It is also important to make investment in research and development (R&D) for new technologies in the coming years to propel the transition over the years. Also, so­me sectors would continue to use fossil fuels, or it may be difficult to reduce emis­s­ions, so we would need technologies such as carbon capture and storage.

The government has taken various initiatives and formulated policies to enable this energy transition. Some key highlights are given below:

  • India has set an ambitious target of achieving 175 GW renewable energy capacity by 2022 and 450 GW by 2030.
  • The Electricity Act amendments are be­ing pushed to enable stricter compliance with the renewable purchase obli­gations, improve the financial health of discoms, enable smooth open access regulations across the country to promote green po­wer procurement directly by consumers, facilitate distribution re­forms to promote competition and benefit consumers, en­able the sale of re­newable power in the real-time market, green term-ahead market, day-ah­ead market, etc.
  • Massive investment in transmission and distribution network and giving the go-ahead to establish the transmission network prior to generation.
  • The government has come out with the Central Public Sector Undertaking Sc­heme to set up 12 GW grid-connected solar photovoltaic (PV) power projects by government producers with viability gap funding support.
  • The government, under the Make in In­dia initiative, has rolled out a producti­on-linked incentive (PLI) scheme to attract large local and global companies to create domestic manufacturing capacity for some of the key areas such as high efficiency solar PV modules with preference from polysilicon to modules, advance chemistry cell battery to create energy storage capacity, for electrolyser production to create an ecosystem for gr­e­en hydrogen production and automobiles and auto components to promote e-mobility. These will en­su­re sufficient capacity build-up to ensure energy independence and security.
  • Transport will be a key sector, going forward, for emission reduction glo­bally as well as in India. The use of green energy in the transport sector is around 1 per cent only in India and is around 3 per cent globally. The National Electric Mo­­­bi­lity Mission Plan aims to bring ab­out a transformational paradigm shift in the automotive and transportation in­dustry in the country by promoting hy­brid and electric mo­bi­lity in India and various supply- and demand-side in­c­en­­tives, creation of charging infrastr­u­c­ture, promoting R&D, etc. The government has planned 30 per cent of ve­hi­cl­es to be sold by 2030 to be EVs.
  •  The government has launched the Na­tional Hydrogen Mis­sion and is also discussing plans to impose green hydrogen purchase obligations on several se­­c­­tors including the refining, fertiliser, city gas, steel and power sectors in ph­a­­­ses. Initial pilot projects for deployme­nt are being thought of in Lada­kh, Lakshadweep, Andaman and other remote locations.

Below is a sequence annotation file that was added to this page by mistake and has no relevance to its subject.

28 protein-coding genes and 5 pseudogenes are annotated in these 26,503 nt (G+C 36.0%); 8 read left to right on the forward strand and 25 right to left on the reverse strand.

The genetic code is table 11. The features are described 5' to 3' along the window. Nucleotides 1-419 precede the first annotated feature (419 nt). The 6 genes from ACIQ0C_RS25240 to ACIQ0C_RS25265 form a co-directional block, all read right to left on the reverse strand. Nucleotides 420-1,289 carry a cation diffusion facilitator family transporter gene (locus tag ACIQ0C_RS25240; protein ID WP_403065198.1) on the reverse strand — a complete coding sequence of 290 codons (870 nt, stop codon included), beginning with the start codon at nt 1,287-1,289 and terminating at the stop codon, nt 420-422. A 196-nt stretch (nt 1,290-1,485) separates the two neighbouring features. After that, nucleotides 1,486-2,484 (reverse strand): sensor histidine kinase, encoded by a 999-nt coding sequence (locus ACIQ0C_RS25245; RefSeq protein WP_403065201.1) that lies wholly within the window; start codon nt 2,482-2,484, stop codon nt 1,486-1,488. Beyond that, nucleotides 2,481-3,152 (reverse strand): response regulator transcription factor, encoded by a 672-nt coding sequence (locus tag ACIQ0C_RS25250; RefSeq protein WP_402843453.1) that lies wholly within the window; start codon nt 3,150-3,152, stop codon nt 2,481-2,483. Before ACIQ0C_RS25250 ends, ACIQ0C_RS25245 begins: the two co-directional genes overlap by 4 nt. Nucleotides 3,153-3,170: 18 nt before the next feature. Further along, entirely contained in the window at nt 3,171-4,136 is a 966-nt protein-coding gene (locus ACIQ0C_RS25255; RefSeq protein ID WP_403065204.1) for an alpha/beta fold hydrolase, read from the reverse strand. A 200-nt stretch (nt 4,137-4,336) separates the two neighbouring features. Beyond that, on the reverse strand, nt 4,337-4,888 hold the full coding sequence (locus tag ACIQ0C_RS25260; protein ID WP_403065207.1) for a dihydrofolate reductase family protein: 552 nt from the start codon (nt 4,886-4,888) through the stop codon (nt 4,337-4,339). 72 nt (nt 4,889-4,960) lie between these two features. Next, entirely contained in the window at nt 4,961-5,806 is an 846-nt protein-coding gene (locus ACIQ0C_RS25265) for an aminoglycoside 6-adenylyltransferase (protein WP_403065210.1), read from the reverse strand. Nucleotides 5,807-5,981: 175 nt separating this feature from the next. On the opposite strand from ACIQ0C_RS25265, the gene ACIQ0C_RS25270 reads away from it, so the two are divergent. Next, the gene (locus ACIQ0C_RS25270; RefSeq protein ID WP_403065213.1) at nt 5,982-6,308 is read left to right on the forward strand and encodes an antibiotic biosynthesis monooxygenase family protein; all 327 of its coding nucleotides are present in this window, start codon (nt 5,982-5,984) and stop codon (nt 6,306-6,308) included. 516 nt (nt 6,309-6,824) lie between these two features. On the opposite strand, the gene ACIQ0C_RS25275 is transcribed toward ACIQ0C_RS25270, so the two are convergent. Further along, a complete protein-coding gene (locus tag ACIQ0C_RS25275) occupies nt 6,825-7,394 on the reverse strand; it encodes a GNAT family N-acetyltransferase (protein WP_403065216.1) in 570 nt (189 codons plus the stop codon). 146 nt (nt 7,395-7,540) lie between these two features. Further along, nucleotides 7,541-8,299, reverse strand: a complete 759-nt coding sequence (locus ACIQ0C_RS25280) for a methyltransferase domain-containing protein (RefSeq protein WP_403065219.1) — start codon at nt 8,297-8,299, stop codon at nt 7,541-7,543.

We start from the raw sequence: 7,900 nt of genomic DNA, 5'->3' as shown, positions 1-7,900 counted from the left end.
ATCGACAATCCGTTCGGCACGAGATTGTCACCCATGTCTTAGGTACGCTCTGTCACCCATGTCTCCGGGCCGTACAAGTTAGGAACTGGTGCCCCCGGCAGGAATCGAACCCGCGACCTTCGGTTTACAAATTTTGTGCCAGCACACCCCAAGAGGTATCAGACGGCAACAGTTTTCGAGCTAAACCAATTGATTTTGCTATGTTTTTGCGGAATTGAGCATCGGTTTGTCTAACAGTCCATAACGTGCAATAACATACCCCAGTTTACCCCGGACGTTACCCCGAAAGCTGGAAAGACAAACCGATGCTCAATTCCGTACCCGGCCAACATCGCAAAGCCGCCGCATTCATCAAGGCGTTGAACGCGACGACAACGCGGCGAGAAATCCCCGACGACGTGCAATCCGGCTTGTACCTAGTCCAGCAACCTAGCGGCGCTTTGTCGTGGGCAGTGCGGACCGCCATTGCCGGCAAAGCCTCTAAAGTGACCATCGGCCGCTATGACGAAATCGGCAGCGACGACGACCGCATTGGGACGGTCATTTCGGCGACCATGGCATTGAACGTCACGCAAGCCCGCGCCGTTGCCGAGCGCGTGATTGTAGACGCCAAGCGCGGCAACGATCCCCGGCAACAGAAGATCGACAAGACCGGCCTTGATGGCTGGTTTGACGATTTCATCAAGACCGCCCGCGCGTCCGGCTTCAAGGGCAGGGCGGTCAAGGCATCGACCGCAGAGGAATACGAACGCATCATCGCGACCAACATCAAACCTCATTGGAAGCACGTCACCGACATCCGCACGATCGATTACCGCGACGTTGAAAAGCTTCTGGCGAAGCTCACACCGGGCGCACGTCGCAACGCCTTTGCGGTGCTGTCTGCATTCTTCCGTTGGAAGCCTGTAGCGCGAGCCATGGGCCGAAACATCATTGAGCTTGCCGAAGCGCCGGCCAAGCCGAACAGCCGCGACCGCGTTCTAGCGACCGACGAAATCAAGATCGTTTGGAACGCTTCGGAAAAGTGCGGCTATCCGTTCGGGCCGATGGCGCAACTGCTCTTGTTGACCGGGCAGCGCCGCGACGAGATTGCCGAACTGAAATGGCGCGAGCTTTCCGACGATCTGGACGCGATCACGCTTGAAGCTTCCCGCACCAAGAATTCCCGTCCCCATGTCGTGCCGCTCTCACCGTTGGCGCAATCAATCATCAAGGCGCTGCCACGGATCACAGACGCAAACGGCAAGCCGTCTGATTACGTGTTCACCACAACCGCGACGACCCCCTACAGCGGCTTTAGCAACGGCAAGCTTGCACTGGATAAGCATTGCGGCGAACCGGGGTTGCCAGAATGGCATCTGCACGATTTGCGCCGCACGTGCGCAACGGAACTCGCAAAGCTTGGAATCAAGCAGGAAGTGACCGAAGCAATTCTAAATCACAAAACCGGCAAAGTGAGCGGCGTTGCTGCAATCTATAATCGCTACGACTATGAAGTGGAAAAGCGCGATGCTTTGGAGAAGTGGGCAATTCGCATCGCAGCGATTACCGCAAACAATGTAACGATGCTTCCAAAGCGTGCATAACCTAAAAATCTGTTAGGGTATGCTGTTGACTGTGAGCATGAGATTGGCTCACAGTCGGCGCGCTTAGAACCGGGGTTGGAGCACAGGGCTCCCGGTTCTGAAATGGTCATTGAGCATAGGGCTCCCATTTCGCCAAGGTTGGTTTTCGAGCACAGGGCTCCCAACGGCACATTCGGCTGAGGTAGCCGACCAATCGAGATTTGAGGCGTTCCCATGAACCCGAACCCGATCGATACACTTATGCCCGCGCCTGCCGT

• Government-designated agencies such as the Solar Energy Corporation of India (SECI) are planning for facilitation of 50 per cent of renewable energy capacities by 2030. SECI will also be the intermediary for the development of solar-wind sto­rage hybrid projects, large-scale stand-alone storage capacity deployment, green hydrogen and green EV char­ging network.

The entire energy transition will require a massive investment, in trillions of dollars, over the next few decades. So, the financial sector will play a critical role in the ac­celeration of this en­ergy transition. The financial sector needs to look at this energy transition as a big opportunity, rather than as a risk to existing investments in fo­ssil fuel-backed energy systems. The fin­an­cial sector needs to bring in a lot of in­no­vation to fund this transition th­ro­ugh different mechanisms such as carbon trading markets and green bonds.

Since the energy ecosystem is so complex and the transition will be a gradual physical transition, it becomes imperative for the financial sector to track the carbon footprint of its future investments closely so that the drive towards a low-carbon future is accelerated but, at the same time, without jeopardising the transition phase.

We have seen some sort of energy crisis over the last month or so in Europe and China, and currently in India, on account of lower coal reserves as we are at present majorly dependent on coal. We need to be careful that this should not deter us from our path; rather it should be seen at as an op­portunity to turbo-c­ha­rge funding for re­ne­wables and energy efficiency programmes.

To quote Tim Wirth, “Energy is needed for development and sustainable energy is needed for sustainable development.” It is imperative to take up the challenge and make this transition towards clean, reliable and sustainable energy.